Things NOT to do when searching for a Job
Your job has become repetitive or you are not getting the kind of appreciation and Appraisal at work. The reason may be anything but it’s a tried and tested fact that once your heart is no more in a Job, every single day is a burden.
Following the same old methods and approach for Job search in this tech savvy, everyday changing world will only extend the duration of your Job Search. Here are some things that you need to stop doing today to make sure that you get you dream job as soon as possible.
- Relying Only on Job Portals.
Searching on Job portals is a great way to have a couple of options to choose from but that is not enough. Gone are the days when employers used to contact job seekers. It’s actually the other way round, where they post vacancies on Social Media portals and the rest is up to the jobseekers.
Rohit Ahlawat, Senior HR at AdGlobal360 has been successfully sourcing people from LinkedIn, Facebook and through Job Portals. According to him“We get a good response from these platforms, It also gives us a chance to understand the candidate better as his/her whole Career snapshot and personality is available to us. This also reduces our efforts in doing background research on the candidate” Some examples on how he uses Social media in Recruiting.
Apart from this, networking with the right kind of people extensively will help you increase your chances many folds. Select all the contacts in your mail as well as Phonebook (off course excluding your boss) and send them a mail/message asking to refer you in their companies. You can also make new connections on LinkedIn, Attend meet-ups, Follow HR’s on Twitter, Share your Job Search on various Groups on Facebook, are some of the activities so that you do not miss any opportunities. Who knows your dream job might be just one comment away. With so many options Nitin’s friend will have no problems choosing the right job.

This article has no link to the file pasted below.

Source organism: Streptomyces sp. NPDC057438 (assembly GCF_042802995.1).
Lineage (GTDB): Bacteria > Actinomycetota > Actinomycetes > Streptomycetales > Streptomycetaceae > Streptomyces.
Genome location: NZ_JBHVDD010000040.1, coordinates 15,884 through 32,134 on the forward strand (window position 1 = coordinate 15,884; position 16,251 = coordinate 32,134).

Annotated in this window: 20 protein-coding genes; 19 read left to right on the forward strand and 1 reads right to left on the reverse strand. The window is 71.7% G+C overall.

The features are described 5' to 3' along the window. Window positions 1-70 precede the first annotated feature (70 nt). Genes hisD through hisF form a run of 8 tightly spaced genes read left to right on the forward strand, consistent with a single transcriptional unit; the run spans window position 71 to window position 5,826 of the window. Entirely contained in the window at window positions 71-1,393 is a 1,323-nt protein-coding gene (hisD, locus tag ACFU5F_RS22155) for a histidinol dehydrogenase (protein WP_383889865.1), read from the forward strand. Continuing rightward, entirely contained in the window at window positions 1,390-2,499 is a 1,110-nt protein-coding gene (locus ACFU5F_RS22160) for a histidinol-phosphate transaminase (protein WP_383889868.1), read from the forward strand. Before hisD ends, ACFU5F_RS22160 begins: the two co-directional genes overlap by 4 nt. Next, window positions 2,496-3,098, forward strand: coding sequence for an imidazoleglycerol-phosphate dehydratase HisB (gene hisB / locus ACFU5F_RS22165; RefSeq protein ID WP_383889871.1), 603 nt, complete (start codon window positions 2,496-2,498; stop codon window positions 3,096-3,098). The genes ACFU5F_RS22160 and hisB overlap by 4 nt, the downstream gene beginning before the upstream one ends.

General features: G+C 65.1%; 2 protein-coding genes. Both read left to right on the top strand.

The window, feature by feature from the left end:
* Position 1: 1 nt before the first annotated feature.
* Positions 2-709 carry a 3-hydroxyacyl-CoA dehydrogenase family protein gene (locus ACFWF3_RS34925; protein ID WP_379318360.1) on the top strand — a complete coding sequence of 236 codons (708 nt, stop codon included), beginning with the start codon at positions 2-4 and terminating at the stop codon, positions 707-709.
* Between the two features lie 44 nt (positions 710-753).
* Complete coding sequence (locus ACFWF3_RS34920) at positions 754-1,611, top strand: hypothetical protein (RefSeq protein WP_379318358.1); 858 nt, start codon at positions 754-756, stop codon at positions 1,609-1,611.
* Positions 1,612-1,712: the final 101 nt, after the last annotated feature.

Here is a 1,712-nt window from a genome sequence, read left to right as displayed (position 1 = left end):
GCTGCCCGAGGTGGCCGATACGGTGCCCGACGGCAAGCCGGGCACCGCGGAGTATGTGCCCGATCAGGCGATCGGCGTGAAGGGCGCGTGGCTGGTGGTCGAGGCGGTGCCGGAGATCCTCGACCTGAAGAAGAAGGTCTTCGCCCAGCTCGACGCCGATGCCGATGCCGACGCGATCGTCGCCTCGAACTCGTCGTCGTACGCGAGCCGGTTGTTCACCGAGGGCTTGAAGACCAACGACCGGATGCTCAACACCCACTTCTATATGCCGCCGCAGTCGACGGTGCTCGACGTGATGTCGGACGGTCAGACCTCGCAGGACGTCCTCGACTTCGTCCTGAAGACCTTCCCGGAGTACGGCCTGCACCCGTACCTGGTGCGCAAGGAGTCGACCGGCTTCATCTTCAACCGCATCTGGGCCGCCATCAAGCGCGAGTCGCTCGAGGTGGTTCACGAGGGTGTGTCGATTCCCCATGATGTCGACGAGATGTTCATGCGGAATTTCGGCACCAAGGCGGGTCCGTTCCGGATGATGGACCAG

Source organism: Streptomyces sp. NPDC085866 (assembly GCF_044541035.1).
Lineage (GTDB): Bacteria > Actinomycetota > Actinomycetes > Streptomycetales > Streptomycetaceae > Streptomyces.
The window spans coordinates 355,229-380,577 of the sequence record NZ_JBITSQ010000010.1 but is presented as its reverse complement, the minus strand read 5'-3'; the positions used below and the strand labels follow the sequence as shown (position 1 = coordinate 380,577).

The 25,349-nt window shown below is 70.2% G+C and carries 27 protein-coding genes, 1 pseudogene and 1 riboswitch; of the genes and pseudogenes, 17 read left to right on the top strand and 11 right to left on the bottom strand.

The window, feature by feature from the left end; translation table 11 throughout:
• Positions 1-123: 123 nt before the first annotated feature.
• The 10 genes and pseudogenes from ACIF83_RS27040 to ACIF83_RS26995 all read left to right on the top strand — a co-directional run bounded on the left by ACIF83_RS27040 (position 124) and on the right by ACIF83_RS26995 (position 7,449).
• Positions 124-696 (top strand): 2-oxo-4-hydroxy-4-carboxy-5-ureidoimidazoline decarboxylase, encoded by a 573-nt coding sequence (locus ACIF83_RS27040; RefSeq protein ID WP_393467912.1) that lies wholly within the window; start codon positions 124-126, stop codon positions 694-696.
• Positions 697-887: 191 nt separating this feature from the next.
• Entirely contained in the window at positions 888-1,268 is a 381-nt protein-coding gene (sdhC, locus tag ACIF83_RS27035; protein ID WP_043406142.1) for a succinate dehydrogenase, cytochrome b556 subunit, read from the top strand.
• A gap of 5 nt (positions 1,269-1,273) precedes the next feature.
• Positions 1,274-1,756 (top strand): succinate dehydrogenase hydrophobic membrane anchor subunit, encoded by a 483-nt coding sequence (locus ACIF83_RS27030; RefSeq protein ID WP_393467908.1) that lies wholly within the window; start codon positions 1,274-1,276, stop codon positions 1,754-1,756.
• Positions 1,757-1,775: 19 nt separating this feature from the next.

2. Making One Resume for all the jobs that you are applying for
Every Organization has a different vision, Culture and expectations from their future employees. So the next time when you do not get a callback even after a good interview, just have a good look at your resume, maybe that’s where the problem is.
The roles, Values and Skills should match the Job description, (this does not mean that you simply copy everything from the JD in your Resume) the hard work that you put into small things like these have 2 benefits:
- They prepare you for the Interview as you read the JD many times and by the end you have enough information to clear that Interview.
- It creates an excellent first impression on the HR as it shows how serious you are for the Job and the organization, thus increase your chances of selection.
We discussed this in detail in one of our previous blogs ‘Be Specific, Don’t believe in ‘One serves all’
3. Waiting for the Interviewer to get back to you.
According to a survey by online job-matching service The Ladders, 75 percent of interviewers said that receiving a thank you letter from a candidate affects their decision-making process.(source: www.businessnewsdaily.com) Organizations often take some time to analyze an Individual before making the Job offer. A well-crafted follow up (read: Tips for good Interview follow up etiquette) email always gives you an edge over other interviewees.
Here is an example of the kind of email you can send.
It was great meeting you today, and I appreciate you taking the time to interview me. I’m excited to be considered for the (name the position) as well as all of the opportunities the company presents. I had a good time discussing my passion of (insert what you’re passionate about) and really enjoyed learning more about (insert what new tidbit you learned about the company).
Thank you for your consideration, and I look forward to following up with you.
As always we would be more than happy to hear your experiences. Do share some of them in the comments section.